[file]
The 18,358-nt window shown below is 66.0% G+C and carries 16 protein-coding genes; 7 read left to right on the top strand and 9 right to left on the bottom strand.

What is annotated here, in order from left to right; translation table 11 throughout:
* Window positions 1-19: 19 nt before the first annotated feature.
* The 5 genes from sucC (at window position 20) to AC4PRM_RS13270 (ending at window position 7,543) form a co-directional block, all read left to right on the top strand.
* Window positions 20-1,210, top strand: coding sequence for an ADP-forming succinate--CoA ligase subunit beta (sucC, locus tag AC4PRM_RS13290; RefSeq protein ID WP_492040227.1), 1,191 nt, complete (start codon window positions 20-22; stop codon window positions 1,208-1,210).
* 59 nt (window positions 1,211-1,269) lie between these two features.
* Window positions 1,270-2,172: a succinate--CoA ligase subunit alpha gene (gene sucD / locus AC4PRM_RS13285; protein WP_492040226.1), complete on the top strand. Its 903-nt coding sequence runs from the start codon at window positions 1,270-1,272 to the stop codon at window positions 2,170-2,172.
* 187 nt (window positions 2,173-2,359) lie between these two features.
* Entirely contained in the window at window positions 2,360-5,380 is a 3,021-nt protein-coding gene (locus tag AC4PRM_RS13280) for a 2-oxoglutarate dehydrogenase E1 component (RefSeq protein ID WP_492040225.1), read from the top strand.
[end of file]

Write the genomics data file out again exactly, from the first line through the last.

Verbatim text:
The 18,358-nt window shown below is 66.0% G+C and carries 16 protein-coding genes; 7 read left to right on the top strand and 9 right to left on the bottom strand.

What is annotated here, in order from left to right; translation table 11 throughout:
* Window positions 1-19: 19 nt before the first annotated feature.
* The 5 genes from sucC (at window position 20) to AC4PRM_RS13270 (ending at window position 7,543) form a co-directional block, all read left to right on the top strand.
* Window positions 20-1,210, top strand: coding sequence for an ADP-forming succinate--CoA ligase subunit beta (sucC, locus tag AC4PRM_RS13290; RefSeq protein ID WP_492040227.1), 1,191 nt, complete (start codon window positions 20-22; stop codon window positions 1,208-1,210).
* 59 nt (window positions 1,211-1,269) lie between these two features.
* Window positions 1,270-2,172: a succinate--CoA ligase subunit alpha gene (gene sucD / locus AC4PRM_RS13285; protein WP_492040226.1), complete on the top strand. Its 903-nt coding sequence runs from the start codon at window positions 1,270-1,272 to the stop codon at window positions 2,170-2,172.
* 187 nt (window positions 2,173-2,359) lie between these two features.
* Entirely contained in the window at window positions 2,360-5,380 is a 3,021-nt protein-coding gene (locus tag AC4PRM_RS13280) for a 2-oxoglutarate dehydrogenase E1 component (RefSeq protein ID WP_492040225.1), read from the top strand.